Wrestling With God

October 31, 2011

So Jacob was left alone, and a man wrestled with him till daybreak. When the man saw that he could not overpower him, he touched the socket of Jacob’s hip so that his hip was wrenched as he wrestled with the man. Then the man said, “Let me go, for it is daybreak.” But Jacob replied, “I will not let you go unless you bless me.” The man asked him, “What is your name?” “Jacob,” he answered. Then the man said, “Your name will no longer be Jacob, but Israel, because you have struggled with God and with men and have overcome.” – Genesis 32:24-28

God doesn’t always give us what we want, at least not right away. Have you noticed this? You pray and pray and pray for something but there seems to be no answer. Sometimes we become discouraged or angry with God because it appears that he’s not listening. We might even conclude that God doesn’t love us!

To accuse God of not loving us is a sin of the highest order. God is love. He showed that love when he sent his Son to die on a cross as payment for our sins. God’s love for us is greater than any other love we can imagine.

So, why doesn’t God give us what we want when we want it? Sometimes he is giving us the opportunity to exercise our faith by being persistent in prayer. Wrestling with God in prayer is a way of demonstrating that we trust he will do what is best for us, in his own time and in his own way.

We won’t wrestle God physically the way Jacob did in this unusual story from the Bible. But we do wrestle with God spiritually in our prayers. Like Jacob, be bold and persistent in asking for God’s blessing. Then, trust that the God of love will answer in whatever way is best for you.

Prayer: Heavenly Father, give me the faith to trust you completely. Give me a spirit of persistent prayer that knows you will do whatever is best for me. Amen.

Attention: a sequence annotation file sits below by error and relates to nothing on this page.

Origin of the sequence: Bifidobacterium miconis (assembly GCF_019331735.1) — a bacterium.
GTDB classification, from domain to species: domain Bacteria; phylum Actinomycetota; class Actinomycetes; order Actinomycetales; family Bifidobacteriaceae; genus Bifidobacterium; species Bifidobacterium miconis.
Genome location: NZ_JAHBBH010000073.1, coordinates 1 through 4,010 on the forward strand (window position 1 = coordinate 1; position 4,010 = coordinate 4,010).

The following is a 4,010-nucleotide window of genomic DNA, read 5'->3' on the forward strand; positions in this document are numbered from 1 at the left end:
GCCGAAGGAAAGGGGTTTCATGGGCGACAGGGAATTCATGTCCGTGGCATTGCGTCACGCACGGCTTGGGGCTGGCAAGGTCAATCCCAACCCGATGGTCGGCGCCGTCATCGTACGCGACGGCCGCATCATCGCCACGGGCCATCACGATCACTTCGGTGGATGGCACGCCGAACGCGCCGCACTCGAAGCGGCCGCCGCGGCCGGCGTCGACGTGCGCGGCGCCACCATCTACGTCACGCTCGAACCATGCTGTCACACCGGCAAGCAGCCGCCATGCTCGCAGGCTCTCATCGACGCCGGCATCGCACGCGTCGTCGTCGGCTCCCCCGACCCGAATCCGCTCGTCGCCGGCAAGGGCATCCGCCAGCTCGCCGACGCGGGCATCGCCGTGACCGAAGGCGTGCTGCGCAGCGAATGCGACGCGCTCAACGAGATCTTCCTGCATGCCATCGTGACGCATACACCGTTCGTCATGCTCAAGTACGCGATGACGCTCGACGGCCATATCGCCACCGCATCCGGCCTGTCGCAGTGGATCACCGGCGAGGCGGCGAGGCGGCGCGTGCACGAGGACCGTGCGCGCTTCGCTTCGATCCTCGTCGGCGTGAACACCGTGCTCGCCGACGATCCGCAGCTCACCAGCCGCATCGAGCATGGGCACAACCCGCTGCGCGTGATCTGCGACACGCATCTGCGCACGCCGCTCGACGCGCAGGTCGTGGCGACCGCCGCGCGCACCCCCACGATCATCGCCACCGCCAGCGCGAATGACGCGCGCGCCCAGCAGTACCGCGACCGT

October 30, 2011

Twentieth Sunday after Pentecost

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Thailand Flood News from Missionary Robin McCoy

October 24, 2011

“We are safe and we know that we will remain safe.”

Thai Prime Minister: Floods Will Last at Least Another Month

Following the True God No Matter How Difficult the Road May Be

October 24, 2011

Ruth replied, “Don’t urge me to leave you or to turn back from you. Where you go I will go, and where you stay I will stay. Your people will be my people and your God my God.” – Ruth 1:16

Following God is not always easy. He never said it would be. Jesus himself insisted that in order to follow him we must daily pick up our cross – whatever that cross might be.  It has always been this way. Following God is not easy.

A woman named Ruth discovered this reality. She was not one of God’s people by birth. She was a foreigner from the land of Moab. But she had married an Israelite man and had learned about the Lord from her husband and his family. Then, tragedy struck. Her husband died along with her husband’s brother and father. When Ruth’s mother-in-law decided to go back to Israel, Ruth went with her. It was not easy. She left everyone and everything she knew. But she was determined. You see, Ruth had come to trust in the God of Israel. She could not stay in Moab and worship the false gods found there. It was not easy to leave, but if that was what it took to follow the true God, then that was what Ruth would do. Please go to your Bible and read the incredible account of Ruth. It is only four chapters about a woman of remarkable faith.